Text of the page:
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Rob Dunlavey
Snow Day
posted:
The view outside my windows a little while ago
A much anticipated winter storm has finally arrived here in Metrowest Boston. Fine-grained flakes are driving as commuters and school buses are driving out as hastily as they can. A year ago I got caught in a similar conjunction of storm-school closings-and job closings and a 40 minute drive from downtown turned into a 6 hour sleighride.
It's only appropriate that we pause for a moment to reflect on the birthday of Edward Redfield who was born on this day (Dec. 19th) in 1869. Redfield was an Impressionist painter who settled in Bucks County, Pennsylvania after studing in Paris with the likes of Robert Henri and Wm. Merritt Chase. Long story short, Redfield's identity as an Impressionist type of painter and his sympathy for Ashcan School Social Realism led him to landscape painting of the Pennsylvania countryside in all manner of weather. He became quite famous for his winter landscapes. Here are a couple of examples:
"Late Afternoon (Delaware River)" Oil on canvas; 38 1/8 x 49 7/8” Woodmere Art Museum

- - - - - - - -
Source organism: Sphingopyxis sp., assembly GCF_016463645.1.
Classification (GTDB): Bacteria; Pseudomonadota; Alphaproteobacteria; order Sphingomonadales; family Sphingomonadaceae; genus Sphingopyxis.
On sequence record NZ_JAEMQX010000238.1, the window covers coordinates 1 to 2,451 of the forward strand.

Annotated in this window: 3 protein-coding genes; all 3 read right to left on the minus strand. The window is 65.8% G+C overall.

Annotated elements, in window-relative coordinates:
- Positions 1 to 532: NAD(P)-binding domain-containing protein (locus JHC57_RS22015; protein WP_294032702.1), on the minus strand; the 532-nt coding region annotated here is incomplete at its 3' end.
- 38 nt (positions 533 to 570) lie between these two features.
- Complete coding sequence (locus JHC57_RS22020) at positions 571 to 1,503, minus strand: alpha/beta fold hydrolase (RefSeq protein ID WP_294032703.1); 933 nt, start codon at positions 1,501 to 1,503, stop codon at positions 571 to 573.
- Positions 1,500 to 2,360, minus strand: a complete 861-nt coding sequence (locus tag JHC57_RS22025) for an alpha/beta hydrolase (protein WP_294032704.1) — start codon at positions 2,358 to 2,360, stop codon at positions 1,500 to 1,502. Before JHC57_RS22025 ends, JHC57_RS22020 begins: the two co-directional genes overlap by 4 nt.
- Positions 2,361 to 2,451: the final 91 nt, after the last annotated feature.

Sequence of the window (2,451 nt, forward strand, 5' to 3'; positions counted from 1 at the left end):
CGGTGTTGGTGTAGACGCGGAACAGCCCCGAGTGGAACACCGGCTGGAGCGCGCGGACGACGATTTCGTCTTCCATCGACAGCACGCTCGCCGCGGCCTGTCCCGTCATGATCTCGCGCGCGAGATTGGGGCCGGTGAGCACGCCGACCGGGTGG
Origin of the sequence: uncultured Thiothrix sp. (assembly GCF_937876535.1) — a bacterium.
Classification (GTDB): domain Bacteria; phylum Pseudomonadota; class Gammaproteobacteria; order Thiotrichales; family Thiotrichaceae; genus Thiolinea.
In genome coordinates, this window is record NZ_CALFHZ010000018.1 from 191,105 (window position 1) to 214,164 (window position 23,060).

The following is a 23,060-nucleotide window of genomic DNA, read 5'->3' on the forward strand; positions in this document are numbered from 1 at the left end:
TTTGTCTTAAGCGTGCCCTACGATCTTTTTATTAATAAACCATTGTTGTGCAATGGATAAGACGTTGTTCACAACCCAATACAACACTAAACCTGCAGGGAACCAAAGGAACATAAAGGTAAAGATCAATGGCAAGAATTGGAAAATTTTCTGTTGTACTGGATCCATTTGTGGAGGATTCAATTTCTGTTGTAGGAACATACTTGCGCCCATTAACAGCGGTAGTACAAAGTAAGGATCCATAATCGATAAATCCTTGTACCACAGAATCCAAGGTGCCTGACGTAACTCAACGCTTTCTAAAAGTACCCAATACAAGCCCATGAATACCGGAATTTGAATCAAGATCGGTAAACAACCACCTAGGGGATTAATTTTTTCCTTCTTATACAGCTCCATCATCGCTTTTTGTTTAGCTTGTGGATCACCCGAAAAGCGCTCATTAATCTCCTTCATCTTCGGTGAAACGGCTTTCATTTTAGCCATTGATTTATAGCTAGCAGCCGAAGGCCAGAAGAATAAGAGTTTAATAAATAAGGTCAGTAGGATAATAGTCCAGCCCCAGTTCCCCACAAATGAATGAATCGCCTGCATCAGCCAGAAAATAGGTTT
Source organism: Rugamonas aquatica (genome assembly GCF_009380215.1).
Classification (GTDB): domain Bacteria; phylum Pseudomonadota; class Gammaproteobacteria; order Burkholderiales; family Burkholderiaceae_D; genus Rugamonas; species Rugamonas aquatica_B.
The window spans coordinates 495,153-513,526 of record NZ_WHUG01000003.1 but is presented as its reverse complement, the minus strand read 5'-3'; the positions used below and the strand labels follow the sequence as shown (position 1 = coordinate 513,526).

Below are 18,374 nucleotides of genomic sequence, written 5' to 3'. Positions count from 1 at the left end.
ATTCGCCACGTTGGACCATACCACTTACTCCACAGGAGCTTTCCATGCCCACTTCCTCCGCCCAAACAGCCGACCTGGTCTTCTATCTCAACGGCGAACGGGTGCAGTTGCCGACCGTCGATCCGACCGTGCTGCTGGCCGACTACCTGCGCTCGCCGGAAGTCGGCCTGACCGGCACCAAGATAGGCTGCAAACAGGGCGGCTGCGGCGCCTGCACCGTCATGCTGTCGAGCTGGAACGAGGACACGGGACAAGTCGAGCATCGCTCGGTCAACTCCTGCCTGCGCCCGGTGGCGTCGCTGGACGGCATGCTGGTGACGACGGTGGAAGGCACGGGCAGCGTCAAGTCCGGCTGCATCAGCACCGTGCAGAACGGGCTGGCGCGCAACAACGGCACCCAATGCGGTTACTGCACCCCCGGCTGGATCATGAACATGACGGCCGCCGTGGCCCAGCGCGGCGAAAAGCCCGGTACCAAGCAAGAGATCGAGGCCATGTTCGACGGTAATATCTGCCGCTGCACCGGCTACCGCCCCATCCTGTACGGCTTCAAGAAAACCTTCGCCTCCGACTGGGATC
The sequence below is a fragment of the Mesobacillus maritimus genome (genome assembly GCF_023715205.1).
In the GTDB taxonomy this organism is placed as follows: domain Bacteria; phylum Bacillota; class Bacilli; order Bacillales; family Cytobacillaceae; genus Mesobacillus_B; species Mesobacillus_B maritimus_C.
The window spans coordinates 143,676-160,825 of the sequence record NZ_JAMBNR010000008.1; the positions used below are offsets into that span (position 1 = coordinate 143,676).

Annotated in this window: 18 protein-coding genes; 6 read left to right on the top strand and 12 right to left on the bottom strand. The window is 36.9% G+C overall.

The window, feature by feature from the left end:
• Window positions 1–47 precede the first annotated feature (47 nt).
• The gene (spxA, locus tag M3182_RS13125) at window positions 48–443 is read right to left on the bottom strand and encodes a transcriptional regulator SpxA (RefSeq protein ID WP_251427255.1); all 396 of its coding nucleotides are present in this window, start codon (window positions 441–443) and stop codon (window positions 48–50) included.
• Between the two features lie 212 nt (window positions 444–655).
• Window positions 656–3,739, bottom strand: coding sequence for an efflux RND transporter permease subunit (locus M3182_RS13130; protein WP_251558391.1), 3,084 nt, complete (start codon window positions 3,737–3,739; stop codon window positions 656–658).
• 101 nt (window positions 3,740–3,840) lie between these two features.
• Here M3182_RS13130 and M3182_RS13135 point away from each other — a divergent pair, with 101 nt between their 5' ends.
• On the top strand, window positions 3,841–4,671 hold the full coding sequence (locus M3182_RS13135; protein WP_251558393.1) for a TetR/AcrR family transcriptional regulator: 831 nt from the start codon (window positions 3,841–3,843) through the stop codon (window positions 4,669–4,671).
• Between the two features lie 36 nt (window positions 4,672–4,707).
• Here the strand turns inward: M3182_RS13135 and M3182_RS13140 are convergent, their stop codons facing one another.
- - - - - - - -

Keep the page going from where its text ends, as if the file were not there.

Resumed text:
"River Hills" Memorial Art Gallery, Rochester, NY
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The small fact I feel I need to bring to your attention is that many of Redfield's painting were done all prima, on site and in one session. So next time you glide by a half-frozen landscape painter perched on the side of a country road in front of a four by five foot blinding white canvas rectangle, paintbrushes and knives at the ready, offer to get him a  cup of coffee or something else that will keep his spirits up as he confronts, under trying circumstances, one of the supreme challenges and traditions of American art: painting what is directly in front of you the best and most honet way that you can.
Redfield was notoriously finicky about his work. He destroyed many canvases. It's said that not long after his wife died in 1948 he produced his final paintings and then stopped because he felt he was past his prime as the specialized painter he had become. He lived on for another 15-20 years and turned his attention to traditional Pennsylvania crafts: tole painting and rug hooking.
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